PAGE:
Twenty-three years ago when he was born, doctors advised Mike Ross' parents to place him in foster care or an institution because he was a Down's syndrome baby.
Today, Mike Ross--IQ of 60, developmentally disabled all his life--is a success: He lives independently, or at least reasonably so with some supervision, attends a work training program, looks forward to being employed and enjoys a social life that includes not one but two girlfriends.
Tribute to Parents
That he is as independent as he is--capable of paying his rent, doing his banking (he knows his account numbers by heart), buying groceries, managing money for laundry, savings and recreation--is a tribute to his parents, Guy and Bette M. Ross of West Covina. Bette Ross especially was determined to educate her son to the maximum of his capabilities, to help him become as independent as possible--just as any parent would prepare any child for adulthood.
Bette Ross has written of her and her husband's experiences with Mike and their other two children, Jim, now 25, and Laurie, 21, in "Our Special Child" (Fleming H. Revell Co.: $8.95), a book recounting their struggle to obtain an education for Mike, their experiences in helping him grow, their victories and defeats--and worries--along the way.
Ross begins with the shock of learning that her newborn son was a Down's syndrome baby. She was 27 at the time and has no idea why her baby should have been a Down's syndrome child, although she plans to research the area in which she grew up in the San Gabriel Valley for toxic wastes because several of her childhood friends also had retarded children.
The sad news about her son was compounded by the doctor's advice to put him in a foster home.
"They told us to put our baby in a home, that he'd ruin our lives and those of our other children," Ross said, still somewhat incredulous despite the intervening decades.
"The best advice I got was from a nurse who said, 'Take your baby home and teach him until you feel somebody else can do a better job.' We never got to that point."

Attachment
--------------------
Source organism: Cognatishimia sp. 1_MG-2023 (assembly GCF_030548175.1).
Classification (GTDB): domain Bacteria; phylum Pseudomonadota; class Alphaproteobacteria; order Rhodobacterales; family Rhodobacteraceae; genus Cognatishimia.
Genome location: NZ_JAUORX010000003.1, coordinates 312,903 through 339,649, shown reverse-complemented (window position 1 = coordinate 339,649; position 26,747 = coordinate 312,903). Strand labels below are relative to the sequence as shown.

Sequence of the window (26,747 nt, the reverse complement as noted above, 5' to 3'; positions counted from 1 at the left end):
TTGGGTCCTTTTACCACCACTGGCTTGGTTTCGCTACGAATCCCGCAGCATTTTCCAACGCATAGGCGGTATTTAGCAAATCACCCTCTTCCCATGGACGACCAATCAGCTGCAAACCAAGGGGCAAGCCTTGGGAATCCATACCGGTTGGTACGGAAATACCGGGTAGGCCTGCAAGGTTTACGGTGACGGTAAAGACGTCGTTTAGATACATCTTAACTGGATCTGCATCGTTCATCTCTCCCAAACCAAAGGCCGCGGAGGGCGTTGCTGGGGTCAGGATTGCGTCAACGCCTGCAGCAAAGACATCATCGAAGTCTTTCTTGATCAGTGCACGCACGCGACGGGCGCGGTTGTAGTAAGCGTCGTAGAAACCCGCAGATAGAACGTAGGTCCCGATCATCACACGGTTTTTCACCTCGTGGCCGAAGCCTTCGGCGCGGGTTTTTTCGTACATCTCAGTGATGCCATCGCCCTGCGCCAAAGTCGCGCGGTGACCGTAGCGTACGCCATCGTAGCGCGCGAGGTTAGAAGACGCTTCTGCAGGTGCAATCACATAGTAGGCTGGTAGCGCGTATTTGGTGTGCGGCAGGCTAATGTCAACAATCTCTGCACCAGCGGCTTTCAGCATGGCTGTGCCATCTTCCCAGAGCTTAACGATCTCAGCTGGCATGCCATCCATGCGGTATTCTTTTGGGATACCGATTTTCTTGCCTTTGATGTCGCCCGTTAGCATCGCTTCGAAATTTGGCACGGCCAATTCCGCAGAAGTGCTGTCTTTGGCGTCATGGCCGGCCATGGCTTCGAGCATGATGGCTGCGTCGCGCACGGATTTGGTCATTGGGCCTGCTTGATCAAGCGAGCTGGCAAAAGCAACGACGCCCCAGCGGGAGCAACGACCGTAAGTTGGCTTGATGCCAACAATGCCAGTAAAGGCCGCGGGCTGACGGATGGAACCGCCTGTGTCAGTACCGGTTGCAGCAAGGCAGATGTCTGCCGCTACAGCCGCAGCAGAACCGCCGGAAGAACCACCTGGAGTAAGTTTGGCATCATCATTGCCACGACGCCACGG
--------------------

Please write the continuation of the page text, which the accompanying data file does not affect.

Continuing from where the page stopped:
Turned to Writing
Ross, whose husband Guy is director of therapy at West Covina Hospital, gave up her job as a schoolteacher ("It's hard to get a baby sitter and impossible to get one for a handicapped child") and turned to free-lance writing. It wasn't easy with three babies in diapers.
"The doctors told us that Down's syndrome babies often died by 2 or 3," Ross said, "and we decided to have another baby right away so the oldest and youngest wouldn't be too far apart.
"I kept trying to write, sort of an hour at a time, and when my daughter went to kindergarten I finally had mornings. The important thing was to be able to continue writing."
Ross, a novelist ("My next book is due at the publisher's at the end of March, and I still have got 30,000 words to write"), also teaches creative writing. Now that her children are grown--Jim manages a pizza parlor and Laurie attends college--she finds herself attracted more and more to lecturing and working with other writers--"the biggest natural high in the world."
But she remains committed to Mike and to working for and with the developmentally disabled and their parents. Much of "Our Special Child" deals with Ross' fight to educate Mike and what she learned about parents' needs to band together to lobby for their handicapped children's rights.
"Parents are a buffer between a world that is not unfeeling but is uneducated (about the developmentally handicapped)," she said. "Everything Mike did came down to one thing: Will this help or hinder him in becoming an adult who is independent?
"It is difficult but so necessary. A lot of parents suffer from depression; when they look down the road they don't see anything for their retarded child. I was concerned about this when Mike was born. . . . What happens to the child if the parents die? You have to rear a child so he himself expects to leave home.
"I have a friend with a retarded daughter who is 28. The bus picks her up at the door (for a sheltered workshop) and returns her. She has had no sex education; what is going to happen when she meets a young man and their biological urges surface?